Genome editing of apple establishing a workflow for the generation of homohistont mutant lines
Ongoing crop breeding is critical to react to various issues such as climatic changes, altered consumer preferences, the occurrence of new pathogens, and the rapidly growing world population. Therefore, the use and further development of new breeding technologies, such as CRISPR/Cas-based genome editing (GE), that enable efficient and targeted breeding, are of great interest. Furthermore, GE also offers a great benefit for breeding research, e.g., for the functional characterization of candidate genes by targeted mutagenesis. This study aimed to establish a workflow for apple, to obtain stable, homohistont mutant lines. For this purpose, the GUS reporter gene from a transgenic, nptII marker-free apple line (M2003) was used as a target for mutagenesis by CRISPR/Cas9. A T-DNA construct mediating the expression of the CRISPR/Cas9-system was transformed into M2003. The experimental design allowed the phenotypic detection of mutations resulting in loss-of-function of the GUS reporter activity by histological staining. Furthermore, GE events were characterized by molecular methods such as PCR, amplicon-deep sequencing, CAPS marker analysis, and Sanger sequencing. A chimeric composition of regenerants and shoots that exhibited multiple mutation events was observed frequently and revealed the need for de-chimerization. Using chimeric, genome-edited leaf-like material obtained directly after T-DNA transformation for a second regeneration step, the generation of a stable, homohistont mutant line derived by CRISPR/Cas-mediated GE was demonstrated.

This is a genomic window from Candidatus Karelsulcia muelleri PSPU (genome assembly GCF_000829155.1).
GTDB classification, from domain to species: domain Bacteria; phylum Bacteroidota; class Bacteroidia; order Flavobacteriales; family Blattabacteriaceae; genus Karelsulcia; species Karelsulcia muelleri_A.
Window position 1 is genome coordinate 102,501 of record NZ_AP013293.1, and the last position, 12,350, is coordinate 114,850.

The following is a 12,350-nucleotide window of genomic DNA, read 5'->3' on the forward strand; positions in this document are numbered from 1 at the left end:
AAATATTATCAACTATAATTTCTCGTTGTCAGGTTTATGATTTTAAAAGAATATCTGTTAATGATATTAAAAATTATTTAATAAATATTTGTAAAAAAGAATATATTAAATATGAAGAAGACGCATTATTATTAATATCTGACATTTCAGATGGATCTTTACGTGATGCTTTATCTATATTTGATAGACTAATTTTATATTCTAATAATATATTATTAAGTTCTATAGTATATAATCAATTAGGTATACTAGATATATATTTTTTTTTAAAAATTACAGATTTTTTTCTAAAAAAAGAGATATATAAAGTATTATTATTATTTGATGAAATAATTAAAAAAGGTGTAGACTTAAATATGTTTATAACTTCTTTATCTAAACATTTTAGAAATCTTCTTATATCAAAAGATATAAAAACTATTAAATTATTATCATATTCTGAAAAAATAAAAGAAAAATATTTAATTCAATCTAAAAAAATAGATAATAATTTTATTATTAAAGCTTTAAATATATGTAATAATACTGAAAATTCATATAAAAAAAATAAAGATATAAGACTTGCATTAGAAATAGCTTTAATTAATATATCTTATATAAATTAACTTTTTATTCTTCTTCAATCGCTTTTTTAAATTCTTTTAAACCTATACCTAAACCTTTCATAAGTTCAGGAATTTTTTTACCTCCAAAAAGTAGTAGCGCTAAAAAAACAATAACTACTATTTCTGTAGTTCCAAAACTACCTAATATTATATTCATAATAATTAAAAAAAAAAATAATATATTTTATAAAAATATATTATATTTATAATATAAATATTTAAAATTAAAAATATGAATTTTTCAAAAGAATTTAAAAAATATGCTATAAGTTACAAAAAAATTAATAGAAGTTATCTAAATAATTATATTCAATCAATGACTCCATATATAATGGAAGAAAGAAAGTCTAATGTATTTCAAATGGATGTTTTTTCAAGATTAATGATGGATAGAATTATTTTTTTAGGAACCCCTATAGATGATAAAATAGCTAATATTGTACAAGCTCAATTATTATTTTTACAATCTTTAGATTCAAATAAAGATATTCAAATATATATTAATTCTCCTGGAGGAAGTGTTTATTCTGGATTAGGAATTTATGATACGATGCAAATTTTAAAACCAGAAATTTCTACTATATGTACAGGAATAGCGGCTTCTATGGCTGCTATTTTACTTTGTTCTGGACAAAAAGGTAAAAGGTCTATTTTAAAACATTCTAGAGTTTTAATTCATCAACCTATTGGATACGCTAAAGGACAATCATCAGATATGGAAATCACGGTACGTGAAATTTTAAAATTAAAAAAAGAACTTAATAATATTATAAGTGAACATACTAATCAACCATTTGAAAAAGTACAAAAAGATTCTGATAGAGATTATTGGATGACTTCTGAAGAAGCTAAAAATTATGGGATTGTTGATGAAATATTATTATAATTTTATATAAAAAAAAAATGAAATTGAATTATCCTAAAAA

Schröpfer, S. and Flachowsky, H. (2023). Genome editing of apple establishing a workflow for the generation of homohistont mutant lines. Acta Hortic. 1362, 21-28
CRISPR, Cas9, chimerism, mutation, GUS, de-chimerization, regeneration, Malus × domestica